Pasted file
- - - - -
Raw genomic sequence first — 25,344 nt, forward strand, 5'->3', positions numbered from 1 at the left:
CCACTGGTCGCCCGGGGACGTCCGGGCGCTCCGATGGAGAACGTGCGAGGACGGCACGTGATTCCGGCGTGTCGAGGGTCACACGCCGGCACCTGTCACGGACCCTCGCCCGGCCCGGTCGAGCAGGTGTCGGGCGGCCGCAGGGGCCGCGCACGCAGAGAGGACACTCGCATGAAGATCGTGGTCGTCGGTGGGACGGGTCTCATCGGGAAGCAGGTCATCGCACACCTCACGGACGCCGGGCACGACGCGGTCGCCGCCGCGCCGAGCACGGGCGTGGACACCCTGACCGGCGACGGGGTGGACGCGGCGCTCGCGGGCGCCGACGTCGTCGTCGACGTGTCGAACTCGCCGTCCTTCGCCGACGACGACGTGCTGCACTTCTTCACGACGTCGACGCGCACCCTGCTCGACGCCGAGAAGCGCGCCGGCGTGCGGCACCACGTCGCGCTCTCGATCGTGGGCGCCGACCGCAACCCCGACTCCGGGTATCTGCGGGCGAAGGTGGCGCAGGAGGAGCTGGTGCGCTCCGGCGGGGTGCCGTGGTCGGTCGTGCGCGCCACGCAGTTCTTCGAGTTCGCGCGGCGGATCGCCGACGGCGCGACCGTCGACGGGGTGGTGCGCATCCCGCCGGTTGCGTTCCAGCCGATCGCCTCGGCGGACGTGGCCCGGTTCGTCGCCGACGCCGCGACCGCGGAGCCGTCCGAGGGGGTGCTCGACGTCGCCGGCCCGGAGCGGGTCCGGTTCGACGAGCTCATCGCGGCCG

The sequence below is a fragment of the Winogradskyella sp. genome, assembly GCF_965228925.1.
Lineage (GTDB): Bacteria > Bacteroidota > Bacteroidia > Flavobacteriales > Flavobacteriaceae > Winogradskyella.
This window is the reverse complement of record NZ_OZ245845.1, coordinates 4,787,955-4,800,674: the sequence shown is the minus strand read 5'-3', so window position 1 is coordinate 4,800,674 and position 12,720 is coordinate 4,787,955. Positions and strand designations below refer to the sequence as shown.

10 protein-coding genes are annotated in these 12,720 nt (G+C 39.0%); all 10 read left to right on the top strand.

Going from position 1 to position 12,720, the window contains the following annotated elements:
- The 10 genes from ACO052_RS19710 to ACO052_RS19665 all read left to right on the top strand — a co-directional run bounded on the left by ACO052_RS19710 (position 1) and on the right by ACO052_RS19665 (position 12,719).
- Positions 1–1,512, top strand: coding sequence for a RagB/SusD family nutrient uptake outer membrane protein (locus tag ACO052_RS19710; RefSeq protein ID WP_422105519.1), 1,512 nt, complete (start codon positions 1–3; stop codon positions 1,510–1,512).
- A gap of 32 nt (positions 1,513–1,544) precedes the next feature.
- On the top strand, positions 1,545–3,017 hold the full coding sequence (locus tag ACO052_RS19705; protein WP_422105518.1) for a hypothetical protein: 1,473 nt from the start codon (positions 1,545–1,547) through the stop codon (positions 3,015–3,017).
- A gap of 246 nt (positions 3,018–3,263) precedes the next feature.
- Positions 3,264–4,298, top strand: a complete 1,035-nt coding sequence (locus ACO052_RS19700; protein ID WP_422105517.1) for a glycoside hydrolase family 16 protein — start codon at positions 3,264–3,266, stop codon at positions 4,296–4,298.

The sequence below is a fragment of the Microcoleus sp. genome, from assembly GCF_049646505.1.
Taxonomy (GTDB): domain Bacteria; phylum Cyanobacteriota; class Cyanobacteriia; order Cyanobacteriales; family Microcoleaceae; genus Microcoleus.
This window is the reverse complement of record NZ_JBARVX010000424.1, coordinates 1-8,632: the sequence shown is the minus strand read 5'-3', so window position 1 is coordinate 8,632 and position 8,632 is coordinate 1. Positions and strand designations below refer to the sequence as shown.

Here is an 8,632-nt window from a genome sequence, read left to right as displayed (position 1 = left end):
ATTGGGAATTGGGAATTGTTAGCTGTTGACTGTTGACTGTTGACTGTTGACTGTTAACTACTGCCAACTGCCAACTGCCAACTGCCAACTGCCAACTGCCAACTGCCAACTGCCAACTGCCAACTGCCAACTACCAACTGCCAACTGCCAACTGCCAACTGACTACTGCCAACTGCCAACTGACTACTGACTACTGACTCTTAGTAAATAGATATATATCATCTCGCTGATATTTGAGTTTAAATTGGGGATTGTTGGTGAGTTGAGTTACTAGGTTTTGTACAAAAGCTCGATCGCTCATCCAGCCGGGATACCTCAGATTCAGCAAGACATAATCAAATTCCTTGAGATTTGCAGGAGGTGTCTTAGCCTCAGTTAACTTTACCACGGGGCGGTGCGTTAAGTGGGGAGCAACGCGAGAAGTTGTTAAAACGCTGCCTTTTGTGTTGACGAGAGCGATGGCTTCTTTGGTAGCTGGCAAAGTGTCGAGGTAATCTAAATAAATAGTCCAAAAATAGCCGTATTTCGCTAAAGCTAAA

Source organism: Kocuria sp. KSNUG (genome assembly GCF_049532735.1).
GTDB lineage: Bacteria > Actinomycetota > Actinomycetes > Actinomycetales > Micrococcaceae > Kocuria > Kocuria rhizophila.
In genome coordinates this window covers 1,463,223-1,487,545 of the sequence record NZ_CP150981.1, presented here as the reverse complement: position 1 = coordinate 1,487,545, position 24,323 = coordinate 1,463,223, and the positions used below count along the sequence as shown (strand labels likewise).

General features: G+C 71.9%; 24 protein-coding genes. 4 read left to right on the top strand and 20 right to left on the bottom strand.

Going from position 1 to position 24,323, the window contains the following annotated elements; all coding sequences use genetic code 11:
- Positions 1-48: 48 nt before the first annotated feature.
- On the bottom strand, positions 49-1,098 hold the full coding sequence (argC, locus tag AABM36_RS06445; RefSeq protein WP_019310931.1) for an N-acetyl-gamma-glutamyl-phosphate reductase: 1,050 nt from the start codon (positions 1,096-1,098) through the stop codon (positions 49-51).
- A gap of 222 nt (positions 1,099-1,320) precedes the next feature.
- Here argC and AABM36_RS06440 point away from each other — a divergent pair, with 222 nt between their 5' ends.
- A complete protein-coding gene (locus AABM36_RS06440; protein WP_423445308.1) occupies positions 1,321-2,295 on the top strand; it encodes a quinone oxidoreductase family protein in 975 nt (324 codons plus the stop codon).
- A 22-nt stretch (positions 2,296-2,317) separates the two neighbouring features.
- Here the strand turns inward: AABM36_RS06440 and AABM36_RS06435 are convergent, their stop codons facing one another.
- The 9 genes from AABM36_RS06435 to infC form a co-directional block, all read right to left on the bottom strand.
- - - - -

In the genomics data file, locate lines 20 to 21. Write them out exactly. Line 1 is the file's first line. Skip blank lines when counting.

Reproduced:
GTDB lineage: Bacteria > Actinomycetota > Actinomycetes > Actinomycetales > Micrococcaceae > Kocuria > Kocuria rhizophila.
In genome coordinates this window covers 1,463,223-1,487,545 of the sequence record NZ_CP150981.1, presented here as the reverse complement: position 1 = coordinate 1,487,545, position 24,323 = coordinate 1,463,223, and the positions used below count along the sequence as shown (strand labels likewise).